Every summer we go up to the mountains for a few weeks. It’s idyllic. Everything about it is perfect for de-stressing and relaxing. For several summers in a row I accompanied my time there with great books and podcasts. Three years ago it was Trappist monk Thomas Merton’s autobiography, two years ago it was many episodes of the Adam Buxton podcast (he’s a comedian who interviews interesting people) – I’d listen happily to carefully selected episodes while drawing the view from the window. We had wonderful holidays.
Then, last summer, things took an unfortunate turn. In the weeks leading up to the holiday, I watched hours of videos from an online Ecommerce course run by a hyper-productive mega-marketer who admitted he worked fastest with a combination of several expressos and a couple of nicotine patches.
I finished just before we packed the car to head to the mountains, and decided that this year I couldn’t afford to take so many weeks off, instead I needed to carry on with the Ecommerce guru’s advice and dive into learning Facebook Ads for our Spanish-teaching business.
So while my wife went on a beautiful walk in the woods every morning, I ignored the mountains out of the window and stuffed myself with Facebook Ads tutorials, then spent hours trying to implement everything while the rest of the family had a siesta. I was often grumpy and unresponsive as a husband and dad and had Facebook Ads whirling around in my head all day long. It did not make for one of our best holiday experiences.
It took months for me to work out what had happened: I’d taken the wrong guy on holiday with me. Take Thomas Merton the trappist monk with me, happy holidays. Take the fired-up Ecommerce ‘guru’, unhappy holidays. (And ironically, by the start of autumn I’d ditched Facebook Ads completely, they were totally inappropriate for our business).
All this brought me round to the concept of the Personal Board of Directors, which I heard about from writer Jim Collins. He describes this as:
‘…seven people you deeply respect and would not want to let down. A group like a set of tribal elders that you turn to for guidance at times of ethical dilemma, life transitions, and difficult choices, people who embody the core values and standards you aspire to live up to.’
People whose wisdom we can turn to again and again, to keep us on the healthiest, sanest path. Jim Collins referred to living people, but for me that isn’t necessary. If they are no longer with us or available, we can turn to their books, audio, or video, or consult with them within ourselves.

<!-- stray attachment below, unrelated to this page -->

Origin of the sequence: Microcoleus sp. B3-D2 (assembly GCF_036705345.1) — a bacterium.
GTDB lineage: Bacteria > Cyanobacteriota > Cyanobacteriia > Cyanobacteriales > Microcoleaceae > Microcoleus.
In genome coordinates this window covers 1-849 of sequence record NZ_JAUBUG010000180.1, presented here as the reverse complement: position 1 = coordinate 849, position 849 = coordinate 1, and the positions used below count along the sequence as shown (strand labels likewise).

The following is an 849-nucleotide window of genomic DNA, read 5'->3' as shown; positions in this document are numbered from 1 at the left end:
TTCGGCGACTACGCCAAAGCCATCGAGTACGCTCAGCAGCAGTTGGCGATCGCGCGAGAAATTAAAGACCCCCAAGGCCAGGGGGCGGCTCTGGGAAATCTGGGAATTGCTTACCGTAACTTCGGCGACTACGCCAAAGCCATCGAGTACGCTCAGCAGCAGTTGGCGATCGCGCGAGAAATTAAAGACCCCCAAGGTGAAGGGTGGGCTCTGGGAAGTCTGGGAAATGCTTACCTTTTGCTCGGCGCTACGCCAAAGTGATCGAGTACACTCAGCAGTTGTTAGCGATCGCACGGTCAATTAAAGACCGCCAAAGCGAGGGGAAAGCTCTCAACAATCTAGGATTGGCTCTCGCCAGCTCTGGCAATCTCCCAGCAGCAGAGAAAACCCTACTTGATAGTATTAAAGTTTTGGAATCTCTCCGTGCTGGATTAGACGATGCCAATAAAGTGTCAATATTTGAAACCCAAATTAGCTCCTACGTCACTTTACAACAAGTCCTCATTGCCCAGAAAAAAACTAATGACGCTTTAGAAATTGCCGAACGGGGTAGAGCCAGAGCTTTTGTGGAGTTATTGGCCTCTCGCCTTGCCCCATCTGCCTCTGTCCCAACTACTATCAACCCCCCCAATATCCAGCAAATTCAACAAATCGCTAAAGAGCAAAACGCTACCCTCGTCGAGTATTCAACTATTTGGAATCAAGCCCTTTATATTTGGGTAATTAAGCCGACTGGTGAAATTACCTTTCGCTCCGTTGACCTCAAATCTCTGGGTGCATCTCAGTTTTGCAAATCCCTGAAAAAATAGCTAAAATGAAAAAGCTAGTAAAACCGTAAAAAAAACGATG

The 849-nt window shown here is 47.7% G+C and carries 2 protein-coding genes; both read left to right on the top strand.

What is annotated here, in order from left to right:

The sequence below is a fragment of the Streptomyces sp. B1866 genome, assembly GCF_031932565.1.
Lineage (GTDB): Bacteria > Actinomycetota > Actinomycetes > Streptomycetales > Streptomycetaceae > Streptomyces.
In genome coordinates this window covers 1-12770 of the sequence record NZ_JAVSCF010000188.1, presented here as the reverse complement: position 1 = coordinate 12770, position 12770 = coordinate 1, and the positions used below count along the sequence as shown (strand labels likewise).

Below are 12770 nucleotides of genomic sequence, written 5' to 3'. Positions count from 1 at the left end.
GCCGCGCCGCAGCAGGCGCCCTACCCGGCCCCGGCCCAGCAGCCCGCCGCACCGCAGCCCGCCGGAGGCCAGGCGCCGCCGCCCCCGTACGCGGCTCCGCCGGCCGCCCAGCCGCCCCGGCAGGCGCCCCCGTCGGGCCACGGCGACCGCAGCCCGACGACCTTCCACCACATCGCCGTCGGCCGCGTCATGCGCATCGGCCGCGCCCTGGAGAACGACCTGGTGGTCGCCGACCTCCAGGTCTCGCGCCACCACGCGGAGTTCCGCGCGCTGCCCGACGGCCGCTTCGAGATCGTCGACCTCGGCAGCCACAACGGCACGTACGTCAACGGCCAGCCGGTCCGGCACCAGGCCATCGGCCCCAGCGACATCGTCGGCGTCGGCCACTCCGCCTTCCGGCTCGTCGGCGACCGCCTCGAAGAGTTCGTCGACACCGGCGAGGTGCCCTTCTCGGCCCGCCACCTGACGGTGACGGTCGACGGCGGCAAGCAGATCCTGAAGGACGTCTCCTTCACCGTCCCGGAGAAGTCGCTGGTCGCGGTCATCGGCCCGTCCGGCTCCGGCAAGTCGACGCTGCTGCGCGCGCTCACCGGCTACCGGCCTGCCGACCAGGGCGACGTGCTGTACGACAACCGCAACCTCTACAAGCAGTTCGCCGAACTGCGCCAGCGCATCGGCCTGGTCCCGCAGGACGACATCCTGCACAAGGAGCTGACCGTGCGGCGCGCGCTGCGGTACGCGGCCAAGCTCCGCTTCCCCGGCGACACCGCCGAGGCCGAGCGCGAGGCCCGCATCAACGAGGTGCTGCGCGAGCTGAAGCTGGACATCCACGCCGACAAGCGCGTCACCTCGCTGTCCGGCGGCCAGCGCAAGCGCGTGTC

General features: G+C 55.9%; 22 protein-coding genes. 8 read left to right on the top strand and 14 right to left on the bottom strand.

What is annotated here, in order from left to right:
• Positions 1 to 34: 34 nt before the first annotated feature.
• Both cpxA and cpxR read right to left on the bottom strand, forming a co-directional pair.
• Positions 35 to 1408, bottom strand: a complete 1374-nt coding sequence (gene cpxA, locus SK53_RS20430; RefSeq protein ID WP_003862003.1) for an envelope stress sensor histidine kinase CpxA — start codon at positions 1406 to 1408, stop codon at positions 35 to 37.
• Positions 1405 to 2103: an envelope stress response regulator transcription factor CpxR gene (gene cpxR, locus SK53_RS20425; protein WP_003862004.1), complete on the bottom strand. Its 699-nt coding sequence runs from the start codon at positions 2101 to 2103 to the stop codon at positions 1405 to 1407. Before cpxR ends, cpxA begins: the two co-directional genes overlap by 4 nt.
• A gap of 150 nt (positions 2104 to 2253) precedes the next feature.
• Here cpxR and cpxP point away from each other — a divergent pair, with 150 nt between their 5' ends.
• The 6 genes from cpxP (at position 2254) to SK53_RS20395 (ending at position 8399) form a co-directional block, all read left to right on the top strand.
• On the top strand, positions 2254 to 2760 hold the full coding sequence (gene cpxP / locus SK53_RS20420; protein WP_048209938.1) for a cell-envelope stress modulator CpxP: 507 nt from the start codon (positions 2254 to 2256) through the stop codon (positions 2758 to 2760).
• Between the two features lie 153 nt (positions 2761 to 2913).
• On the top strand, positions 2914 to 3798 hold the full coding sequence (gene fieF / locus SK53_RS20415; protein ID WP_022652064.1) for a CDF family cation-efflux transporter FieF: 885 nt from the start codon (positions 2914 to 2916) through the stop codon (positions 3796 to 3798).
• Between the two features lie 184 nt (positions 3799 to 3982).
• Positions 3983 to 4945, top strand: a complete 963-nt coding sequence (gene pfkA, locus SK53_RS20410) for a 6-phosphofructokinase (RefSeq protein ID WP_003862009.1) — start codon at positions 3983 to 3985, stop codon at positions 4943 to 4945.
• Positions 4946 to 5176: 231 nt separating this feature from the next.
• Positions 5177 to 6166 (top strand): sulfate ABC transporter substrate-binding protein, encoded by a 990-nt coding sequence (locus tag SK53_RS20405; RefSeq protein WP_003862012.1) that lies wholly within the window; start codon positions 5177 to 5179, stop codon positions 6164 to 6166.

Some of mine have a permanent seat on the board, like Zen Master Thich Nhat Hanh, master of compassion and happiness in the present moment, who I’ve mentioned many times in my writing. I also have Thoreau, whose book Walden sent me so happily onto a course of simplicity, simplicity, simplicity. Thomas Merton, who first held up the mirror to the ridiculousness of a life chasing ‘success’, and the value of going in the opposite direction. David Hockney for his contagious laughter, unerring love of nature, and endless, joyous creative output and ability.
And many women too – a nun named Sister Chan Khong, Thich Nhat Hanh’s right hand, who works tirelessly for the improvement of other people’s lives, one of the most inspiring people I’ve ever met – read her autobiography. A no-nonsense straight-talking lady named Pilar who lives in Madrid and teaches us non-violent communication, and helps us out with difficult emotional situations.
Then there are others who come and go from the list – sub-members – like Lynda Barry – whose book Making Comics is giving me marvellous artistic fun and inspiration at the moment. But the core Board has been pretty strong for many years now. I think they should be responsible for deciding who else I let into my life. The wired Ecommerce guy? Just before the summer holidays? I think the board would vote a resounding ‘NO!’
So this year I’ve got a calendar reminder set up for about a month before our summer trip. It tells me to go and read a letter I wrote to myself and have stored in Google Docs. The letter tells me to be careful who I take on holiday this year, to start right then and there, a month out, by turning to creative or spiritual books, biographies and podcasts. Nothing that’s going to wind me up into a business-frenzy just before I get into the car with my wife and kids and head into the purest nature we see all year. I don’t have to read and listen exclusively to the founding members of the board if I don’t want to, but I have to be damn sure they’d approve of who I’m taking with me!